John Kerry launches 'World War Zero' climate activism coalition

John Kerry launches 'World War Zero' climate activism coalition

Former Senator and Secretary of State John KerryJohn Forbes KerryThe Memo: Warning signs flash for Trump on debates Divided country, divided church TV ads favored Biden 2-1 in past month MORE (D-Mass.) is launching a new bipartisan coalition of world leaders and celebrities to push for an active strategy against climate change on Sunday.

Dubbed "World War Zero," the activist group's goal is to unite "unlikely allies with one common mission: making the world respond to the climate crisis the same way we mobilized to win World War II," according to its website.

Headlining the group are former presidents Bill ClintonWilliam (Bill) Jefferson ClintonD-Day for Trump: September 29 Trump job approval locked at 42 percent: Gallup If Trump doesn't know why he should be president again, how can voters? MORE and Jimmy CarterJimmy CarterWith 5 weeks to go, the economy and Trump are surging D-Day for Trump: September 29 Trump job approval locked at 42 percent: Gallup MORE, former governors Arnold Schwarzenegger and John KasichLeonardo DiCaprio, Sting and Ashton Kutcher, the New York Times reports.

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In total, there are over 60 founding members in the coalition. 

In an interview with the Times, Kerry said that the coalition will hold town hall meetings around the country beginning in January.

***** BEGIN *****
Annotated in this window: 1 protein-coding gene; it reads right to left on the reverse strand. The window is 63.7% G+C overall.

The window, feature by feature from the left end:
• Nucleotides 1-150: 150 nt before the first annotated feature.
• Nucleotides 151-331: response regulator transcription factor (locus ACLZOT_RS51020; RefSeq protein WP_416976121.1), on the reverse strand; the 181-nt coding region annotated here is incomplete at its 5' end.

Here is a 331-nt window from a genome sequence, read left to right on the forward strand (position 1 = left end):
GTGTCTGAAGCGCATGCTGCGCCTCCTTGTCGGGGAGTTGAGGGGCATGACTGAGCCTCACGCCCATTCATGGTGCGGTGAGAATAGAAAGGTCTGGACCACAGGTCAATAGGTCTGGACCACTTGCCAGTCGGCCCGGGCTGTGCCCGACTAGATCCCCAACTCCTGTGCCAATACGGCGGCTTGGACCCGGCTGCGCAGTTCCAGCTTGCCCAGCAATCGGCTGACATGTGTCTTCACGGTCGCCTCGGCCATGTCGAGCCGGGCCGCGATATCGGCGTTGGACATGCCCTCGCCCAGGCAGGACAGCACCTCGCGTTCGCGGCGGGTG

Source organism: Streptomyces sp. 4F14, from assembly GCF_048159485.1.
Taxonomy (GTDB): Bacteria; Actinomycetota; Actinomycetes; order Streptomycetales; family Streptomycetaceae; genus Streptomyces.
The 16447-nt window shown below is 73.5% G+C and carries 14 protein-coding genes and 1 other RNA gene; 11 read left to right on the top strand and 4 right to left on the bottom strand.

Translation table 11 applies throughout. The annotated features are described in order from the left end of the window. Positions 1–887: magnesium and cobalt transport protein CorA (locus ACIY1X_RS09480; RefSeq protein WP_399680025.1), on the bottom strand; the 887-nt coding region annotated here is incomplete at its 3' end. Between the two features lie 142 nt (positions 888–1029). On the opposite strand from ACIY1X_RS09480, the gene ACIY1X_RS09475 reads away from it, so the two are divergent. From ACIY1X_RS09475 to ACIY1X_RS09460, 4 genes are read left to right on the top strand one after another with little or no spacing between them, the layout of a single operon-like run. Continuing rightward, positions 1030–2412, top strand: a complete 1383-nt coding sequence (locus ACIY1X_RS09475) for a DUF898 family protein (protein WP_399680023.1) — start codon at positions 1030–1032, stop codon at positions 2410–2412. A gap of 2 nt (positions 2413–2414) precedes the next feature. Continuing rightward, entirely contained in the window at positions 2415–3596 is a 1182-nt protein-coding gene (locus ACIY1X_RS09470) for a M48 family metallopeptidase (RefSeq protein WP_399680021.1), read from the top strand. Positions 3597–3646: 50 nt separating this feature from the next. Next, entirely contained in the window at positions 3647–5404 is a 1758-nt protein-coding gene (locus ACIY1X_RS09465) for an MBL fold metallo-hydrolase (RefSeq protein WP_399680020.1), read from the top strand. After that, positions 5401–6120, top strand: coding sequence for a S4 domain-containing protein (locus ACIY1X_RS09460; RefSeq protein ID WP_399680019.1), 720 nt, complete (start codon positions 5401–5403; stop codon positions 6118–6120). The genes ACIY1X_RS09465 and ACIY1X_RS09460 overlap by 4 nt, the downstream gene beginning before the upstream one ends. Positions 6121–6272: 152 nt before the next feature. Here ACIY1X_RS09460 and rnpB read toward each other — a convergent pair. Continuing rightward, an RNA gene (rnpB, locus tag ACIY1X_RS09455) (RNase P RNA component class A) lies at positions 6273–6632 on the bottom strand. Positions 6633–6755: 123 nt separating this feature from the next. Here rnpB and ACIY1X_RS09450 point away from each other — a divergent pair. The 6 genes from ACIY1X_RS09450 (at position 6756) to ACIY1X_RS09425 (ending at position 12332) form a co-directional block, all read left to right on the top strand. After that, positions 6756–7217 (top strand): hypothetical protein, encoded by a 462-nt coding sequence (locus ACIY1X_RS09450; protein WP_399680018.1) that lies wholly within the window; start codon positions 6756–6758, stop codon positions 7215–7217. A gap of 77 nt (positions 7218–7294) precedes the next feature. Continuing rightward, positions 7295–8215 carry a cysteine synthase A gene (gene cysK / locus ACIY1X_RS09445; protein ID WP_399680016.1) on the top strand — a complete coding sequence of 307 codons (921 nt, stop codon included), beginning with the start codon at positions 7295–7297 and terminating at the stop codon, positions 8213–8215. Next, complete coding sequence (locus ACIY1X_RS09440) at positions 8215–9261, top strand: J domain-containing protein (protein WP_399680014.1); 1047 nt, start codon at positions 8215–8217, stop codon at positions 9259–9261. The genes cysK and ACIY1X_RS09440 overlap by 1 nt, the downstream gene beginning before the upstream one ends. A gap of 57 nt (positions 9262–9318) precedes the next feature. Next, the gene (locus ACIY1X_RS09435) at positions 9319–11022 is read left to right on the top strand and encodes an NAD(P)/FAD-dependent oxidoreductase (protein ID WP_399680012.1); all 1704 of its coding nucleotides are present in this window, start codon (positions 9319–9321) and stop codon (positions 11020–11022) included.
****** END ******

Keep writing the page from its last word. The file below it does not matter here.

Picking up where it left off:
"We’re going to try to reach millions of people, Americans and people in other parts of the world, in order to mobilize an army of people who are going to demand action now on climate change sufficient to meet the challenge,” Kerry told the paper.

Following the coalition's official launch Sunday, diplomats will gather in Madrid on Monday for global climate negotiations meant to strengthen the 2015 Paris Agreement.

President TrumpDonald John TrumpHR McMaster says president's policy to withdraw troops from Afghanistan is 'unwise' Cast of 'Parks and Rec' reunite for virtual town hall to address Wisconsin voters Biden says Trump should step down over coronavirus response MORE is expected to withdraw the United States from the accords next year, which will make the U.S. the only country in the world not a part of the accords.

Additionally, a report from the United Nations this week showed that the world's richest nations are not doing enough to combat climate change, the Times reports. According to report, carbon emissions from China and the U.S., the world's largest polluters are increasing instead of decreasing.